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The diabetes “cure”
Are diet and exercise the answer?

» Eat smart

» Break a sweat

You’ve heard the advice: Exercise every day and eat the right foods. But how far do these healthy habits go if you have type 2 diabetes? Could they reverse the disease? Not quite.

Managing your weight and eating healthy foods are crucial to controlling diabetes, as they can help keep your blood sugar in check. In fact, some people who have diabetes and lose excess weight can stop taking their medications altogether. But they still have diabetes.

Other people have pre-diabetes or insulin resistance. Pre-diabetes means that your blood sugar levels are higher than normal, but not high enough to be considered diabetes. If you have insulin resistance, your body doesn’t properly use insulin—a hormone that helps your body use glucose, or blood sugar, for energy. Over time, this forces your pancreas to produce extra insulin to compensate.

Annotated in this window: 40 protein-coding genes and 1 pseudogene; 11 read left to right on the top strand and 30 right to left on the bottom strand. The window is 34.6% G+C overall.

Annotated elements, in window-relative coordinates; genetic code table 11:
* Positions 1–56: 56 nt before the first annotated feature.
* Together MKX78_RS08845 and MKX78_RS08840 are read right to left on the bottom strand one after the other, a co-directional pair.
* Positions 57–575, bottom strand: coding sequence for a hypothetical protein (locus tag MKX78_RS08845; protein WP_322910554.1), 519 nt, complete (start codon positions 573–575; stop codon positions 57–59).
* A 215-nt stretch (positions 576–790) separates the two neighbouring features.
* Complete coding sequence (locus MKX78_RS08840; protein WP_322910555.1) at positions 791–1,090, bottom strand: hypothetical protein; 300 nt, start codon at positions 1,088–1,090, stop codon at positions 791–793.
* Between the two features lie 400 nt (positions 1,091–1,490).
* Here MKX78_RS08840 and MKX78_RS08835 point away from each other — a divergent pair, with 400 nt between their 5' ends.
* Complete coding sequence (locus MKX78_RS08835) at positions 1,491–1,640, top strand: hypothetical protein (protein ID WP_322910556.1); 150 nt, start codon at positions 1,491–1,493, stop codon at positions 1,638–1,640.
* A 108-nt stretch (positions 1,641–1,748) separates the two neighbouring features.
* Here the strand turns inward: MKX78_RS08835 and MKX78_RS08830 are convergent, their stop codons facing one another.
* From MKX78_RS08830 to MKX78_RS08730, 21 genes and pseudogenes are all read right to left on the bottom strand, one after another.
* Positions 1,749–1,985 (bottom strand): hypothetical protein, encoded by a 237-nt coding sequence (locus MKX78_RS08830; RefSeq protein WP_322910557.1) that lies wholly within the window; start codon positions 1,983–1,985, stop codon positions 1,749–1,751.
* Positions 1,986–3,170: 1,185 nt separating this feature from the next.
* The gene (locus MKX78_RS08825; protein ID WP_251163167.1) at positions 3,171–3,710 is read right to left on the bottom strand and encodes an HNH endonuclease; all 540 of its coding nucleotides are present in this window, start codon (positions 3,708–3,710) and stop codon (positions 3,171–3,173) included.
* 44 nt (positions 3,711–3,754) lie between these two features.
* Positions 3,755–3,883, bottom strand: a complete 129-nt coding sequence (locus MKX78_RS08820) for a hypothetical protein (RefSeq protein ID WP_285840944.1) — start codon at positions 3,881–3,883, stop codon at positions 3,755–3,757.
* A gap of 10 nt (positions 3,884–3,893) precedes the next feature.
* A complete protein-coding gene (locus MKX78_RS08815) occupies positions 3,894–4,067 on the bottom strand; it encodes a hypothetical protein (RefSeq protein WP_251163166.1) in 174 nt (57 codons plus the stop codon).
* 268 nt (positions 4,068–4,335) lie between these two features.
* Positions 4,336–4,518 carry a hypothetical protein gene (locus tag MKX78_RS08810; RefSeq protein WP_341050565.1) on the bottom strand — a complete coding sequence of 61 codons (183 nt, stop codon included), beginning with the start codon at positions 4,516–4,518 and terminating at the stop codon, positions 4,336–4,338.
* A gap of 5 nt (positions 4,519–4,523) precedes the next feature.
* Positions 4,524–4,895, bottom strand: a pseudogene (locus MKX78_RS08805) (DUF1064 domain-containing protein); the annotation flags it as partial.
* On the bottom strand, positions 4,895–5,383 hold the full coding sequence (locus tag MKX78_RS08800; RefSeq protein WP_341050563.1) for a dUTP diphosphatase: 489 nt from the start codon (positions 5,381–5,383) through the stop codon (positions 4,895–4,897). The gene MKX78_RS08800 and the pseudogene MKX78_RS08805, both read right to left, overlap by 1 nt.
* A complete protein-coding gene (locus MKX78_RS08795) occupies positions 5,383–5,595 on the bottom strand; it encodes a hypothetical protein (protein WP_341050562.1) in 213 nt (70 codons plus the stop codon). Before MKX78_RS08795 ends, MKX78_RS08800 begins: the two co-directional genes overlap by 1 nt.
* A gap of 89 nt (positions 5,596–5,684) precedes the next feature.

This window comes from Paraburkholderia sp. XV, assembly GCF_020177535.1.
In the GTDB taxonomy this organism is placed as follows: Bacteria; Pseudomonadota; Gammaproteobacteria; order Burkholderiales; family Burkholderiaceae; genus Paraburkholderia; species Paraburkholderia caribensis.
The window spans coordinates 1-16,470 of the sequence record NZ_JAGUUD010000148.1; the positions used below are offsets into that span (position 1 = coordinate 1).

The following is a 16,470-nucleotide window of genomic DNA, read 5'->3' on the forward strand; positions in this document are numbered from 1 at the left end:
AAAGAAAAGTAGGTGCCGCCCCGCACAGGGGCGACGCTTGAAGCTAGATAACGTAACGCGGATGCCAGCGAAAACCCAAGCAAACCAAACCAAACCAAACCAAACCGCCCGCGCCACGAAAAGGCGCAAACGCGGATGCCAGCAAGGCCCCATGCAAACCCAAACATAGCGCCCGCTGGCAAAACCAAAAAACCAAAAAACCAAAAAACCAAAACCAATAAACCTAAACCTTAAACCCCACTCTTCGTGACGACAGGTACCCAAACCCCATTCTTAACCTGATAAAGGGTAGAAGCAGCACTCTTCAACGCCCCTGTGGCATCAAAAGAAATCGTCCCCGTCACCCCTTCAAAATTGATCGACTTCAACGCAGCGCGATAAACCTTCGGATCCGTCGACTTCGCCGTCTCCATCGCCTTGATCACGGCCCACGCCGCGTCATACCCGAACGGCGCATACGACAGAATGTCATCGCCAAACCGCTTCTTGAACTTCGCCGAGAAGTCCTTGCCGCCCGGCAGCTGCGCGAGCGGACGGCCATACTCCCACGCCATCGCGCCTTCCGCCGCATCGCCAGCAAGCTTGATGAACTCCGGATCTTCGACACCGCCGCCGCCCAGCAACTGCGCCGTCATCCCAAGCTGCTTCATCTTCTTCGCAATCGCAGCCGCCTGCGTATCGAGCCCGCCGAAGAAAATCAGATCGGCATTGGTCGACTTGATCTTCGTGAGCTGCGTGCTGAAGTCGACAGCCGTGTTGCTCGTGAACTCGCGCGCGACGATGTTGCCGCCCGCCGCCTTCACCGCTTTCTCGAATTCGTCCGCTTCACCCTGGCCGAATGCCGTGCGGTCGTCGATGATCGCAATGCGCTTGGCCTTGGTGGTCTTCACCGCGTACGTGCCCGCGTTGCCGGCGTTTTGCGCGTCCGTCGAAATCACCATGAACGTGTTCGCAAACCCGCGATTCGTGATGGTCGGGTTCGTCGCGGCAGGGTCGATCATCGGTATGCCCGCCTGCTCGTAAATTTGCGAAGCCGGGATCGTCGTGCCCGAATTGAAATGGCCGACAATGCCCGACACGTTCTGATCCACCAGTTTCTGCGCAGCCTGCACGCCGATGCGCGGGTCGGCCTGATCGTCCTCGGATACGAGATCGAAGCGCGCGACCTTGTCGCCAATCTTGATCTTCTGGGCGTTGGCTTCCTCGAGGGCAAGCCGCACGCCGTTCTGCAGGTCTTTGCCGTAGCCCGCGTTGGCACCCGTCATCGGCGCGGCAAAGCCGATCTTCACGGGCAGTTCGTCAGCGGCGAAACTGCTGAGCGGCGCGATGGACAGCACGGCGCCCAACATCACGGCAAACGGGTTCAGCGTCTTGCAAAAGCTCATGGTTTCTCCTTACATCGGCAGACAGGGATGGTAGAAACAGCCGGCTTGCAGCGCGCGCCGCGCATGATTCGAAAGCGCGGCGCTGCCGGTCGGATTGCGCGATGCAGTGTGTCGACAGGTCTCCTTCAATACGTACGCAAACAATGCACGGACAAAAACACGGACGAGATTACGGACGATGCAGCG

While not full-blown diabetes, having pre-diabetes or insulin resistance can greatly increase your chance of developing the disease down the road (most people with pre-diabetes develop type 2 diabetes within 10 years). However, you can reverse pre-diabetes and insulin resistance through a diabetes-friendly diet, exercise and weight control.

Eat smart

Whether you’re dealing with diabetes, pre-diabetes or insulin resistance, you need a meal plan to control your condition.

There’s really no such thing as a diabetes diet, so you don’t have to resign yourself to a life of dull food. The focus is on eating an appropriate amount of calories, getting an even distribution of carbohydrates and substituting some carbohydrates with heart-healthy monounsaturated fats, such as peanut butter and walnuts, for the best blood sugar control. Your healthcare provider or a nutritionist can help you determine the right amount of fat, protein, carbohydrates and sugars for you to consume daily.

Break a sweat

Physical activity is great for lowering blood sugar and keeping weight in check. It can also improve blood flow and blood pressure. Your healthcare provider can help you tailor a safe exercise program based on your needs. These regimens are usually most effective when done for at least 30 minutes a day on most or all days of the week.

Combining aerobic exercise, such as walking or jogging, with stretching and strength training, like weight lifting, is extremely effective at lowering blood glucose. Because exercise lowers blood sugar, you’ll need to check your levels before and after working out to make sure they don’t get too low.


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